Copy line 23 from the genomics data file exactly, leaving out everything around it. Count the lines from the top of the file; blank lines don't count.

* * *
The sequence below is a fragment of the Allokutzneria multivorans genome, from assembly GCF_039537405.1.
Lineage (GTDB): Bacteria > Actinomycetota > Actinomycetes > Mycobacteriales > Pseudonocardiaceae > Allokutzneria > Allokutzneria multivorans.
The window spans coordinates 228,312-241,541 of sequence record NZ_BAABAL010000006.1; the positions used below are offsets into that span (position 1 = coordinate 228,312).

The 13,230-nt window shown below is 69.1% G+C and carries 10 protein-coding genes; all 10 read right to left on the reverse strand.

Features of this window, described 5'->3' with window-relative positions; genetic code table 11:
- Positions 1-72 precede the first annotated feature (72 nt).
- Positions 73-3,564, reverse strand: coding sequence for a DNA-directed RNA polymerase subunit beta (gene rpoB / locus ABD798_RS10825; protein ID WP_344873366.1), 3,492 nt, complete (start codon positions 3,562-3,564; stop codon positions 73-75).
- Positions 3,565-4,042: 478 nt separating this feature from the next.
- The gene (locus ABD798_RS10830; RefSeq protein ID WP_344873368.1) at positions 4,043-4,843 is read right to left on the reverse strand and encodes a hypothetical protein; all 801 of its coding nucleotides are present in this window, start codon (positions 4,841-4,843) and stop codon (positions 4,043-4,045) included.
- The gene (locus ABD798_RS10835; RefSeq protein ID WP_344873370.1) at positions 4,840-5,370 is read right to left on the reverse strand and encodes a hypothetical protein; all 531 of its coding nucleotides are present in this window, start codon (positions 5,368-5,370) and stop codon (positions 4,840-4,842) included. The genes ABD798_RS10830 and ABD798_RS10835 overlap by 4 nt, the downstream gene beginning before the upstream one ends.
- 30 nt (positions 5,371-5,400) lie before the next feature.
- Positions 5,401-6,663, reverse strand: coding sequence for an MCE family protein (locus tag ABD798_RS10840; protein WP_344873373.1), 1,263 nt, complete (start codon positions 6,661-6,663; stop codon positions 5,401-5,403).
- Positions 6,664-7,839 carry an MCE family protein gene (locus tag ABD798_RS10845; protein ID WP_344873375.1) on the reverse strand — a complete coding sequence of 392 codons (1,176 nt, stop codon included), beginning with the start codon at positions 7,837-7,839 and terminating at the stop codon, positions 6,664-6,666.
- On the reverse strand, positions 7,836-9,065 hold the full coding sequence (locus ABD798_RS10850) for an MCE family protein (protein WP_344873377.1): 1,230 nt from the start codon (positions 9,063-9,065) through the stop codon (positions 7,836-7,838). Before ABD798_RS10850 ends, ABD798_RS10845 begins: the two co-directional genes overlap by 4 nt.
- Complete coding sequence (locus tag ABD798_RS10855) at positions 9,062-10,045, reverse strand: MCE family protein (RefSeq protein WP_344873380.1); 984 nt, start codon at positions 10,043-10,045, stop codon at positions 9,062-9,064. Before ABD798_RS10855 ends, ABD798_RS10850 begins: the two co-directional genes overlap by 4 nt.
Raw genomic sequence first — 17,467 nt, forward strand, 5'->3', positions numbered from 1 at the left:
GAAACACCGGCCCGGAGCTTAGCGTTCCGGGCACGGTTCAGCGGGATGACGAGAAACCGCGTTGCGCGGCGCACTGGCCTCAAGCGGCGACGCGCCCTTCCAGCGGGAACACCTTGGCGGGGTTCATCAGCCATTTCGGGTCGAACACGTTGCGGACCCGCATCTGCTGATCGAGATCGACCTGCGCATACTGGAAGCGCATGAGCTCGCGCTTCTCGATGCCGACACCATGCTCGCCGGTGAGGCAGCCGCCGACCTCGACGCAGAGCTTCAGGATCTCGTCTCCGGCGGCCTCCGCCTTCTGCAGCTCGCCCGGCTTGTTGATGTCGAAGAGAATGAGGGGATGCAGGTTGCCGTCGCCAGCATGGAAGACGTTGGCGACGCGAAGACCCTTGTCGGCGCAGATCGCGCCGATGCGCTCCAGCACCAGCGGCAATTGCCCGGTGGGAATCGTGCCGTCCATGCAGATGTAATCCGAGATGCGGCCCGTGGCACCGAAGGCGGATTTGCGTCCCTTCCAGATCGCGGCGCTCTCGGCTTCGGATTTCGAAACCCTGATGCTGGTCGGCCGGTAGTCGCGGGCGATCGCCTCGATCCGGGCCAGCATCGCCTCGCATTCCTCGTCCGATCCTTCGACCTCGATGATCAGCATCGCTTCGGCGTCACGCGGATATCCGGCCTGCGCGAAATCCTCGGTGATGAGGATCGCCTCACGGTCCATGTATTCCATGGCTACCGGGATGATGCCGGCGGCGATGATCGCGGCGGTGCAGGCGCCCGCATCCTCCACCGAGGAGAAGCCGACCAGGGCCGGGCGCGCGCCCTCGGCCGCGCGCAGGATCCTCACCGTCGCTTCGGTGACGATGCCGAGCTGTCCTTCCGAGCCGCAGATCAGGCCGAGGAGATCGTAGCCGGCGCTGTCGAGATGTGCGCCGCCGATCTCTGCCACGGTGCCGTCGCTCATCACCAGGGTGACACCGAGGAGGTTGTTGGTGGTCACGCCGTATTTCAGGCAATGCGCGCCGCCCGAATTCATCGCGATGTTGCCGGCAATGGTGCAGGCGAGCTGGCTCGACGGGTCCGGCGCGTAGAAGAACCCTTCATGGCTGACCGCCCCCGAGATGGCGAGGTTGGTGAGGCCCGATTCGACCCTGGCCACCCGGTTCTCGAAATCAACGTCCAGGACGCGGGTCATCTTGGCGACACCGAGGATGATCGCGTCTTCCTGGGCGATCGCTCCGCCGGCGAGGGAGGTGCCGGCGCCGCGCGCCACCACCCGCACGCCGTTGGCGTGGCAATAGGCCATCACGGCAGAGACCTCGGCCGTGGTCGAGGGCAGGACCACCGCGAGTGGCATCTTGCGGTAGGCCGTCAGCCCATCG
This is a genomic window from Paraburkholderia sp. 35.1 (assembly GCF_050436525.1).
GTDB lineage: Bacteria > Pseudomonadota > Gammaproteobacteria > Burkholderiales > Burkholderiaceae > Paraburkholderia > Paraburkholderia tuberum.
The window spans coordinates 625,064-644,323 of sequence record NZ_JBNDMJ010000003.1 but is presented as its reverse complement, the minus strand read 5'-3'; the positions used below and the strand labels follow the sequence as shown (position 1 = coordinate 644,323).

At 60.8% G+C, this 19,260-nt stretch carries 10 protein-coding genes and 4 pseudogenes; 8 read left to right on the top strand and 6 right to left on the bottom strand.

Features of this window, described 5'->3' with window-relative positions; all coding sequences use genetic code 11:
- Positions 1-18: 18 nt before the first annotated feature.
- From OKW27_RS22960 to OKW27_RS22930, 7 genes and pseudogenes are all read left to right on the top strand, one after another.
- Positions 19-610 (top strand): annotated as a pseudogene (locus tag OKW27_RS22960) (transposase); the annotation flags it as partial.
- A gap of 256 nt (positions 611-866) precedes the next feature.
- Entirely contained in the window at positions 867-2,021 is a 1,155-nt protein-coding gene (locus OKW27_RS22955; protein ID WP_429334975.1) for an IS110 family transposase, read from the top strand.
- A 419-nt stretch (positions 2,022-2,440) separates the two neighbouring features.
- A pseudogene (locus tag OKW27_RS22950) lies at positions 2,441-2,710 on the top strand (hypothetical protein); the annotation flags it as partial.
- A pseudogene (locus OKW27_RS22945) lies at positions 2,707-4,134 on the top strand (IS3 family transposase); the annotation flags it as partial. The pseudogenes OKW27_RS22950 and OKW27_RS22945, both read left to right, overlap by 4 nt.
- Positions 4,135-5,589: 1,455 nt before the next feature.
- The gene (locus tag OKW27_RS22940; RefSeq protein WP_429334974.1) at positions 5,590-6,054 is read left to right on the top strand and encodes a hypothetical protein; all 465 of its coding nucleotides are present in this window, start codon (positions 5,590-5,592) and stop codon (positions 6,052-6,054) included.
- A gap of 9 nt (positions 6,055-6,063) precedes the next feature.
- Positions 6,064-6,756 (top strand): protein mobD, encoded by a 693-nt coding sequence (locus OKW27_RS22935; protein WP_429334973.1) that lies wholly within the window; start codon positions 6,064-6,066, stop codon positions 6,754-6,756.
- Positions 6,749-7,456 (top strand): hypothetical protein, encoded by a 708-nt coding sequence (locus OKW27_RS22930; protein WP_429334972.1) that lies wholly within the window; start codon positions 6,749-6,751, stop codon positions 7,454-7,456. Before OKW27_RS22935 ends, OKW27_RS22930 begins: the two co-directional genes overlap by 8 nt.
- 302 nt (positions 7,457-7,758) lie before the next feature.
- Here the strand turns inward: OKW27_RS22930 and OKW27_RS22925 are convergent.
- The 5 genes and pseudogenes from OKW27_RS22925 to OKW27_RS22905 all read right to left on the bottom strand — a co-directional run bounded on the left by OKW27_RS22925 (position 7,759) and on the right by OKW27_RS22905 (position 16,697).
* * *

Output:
- Positions 1-18: 18 nt before the first annotated feature.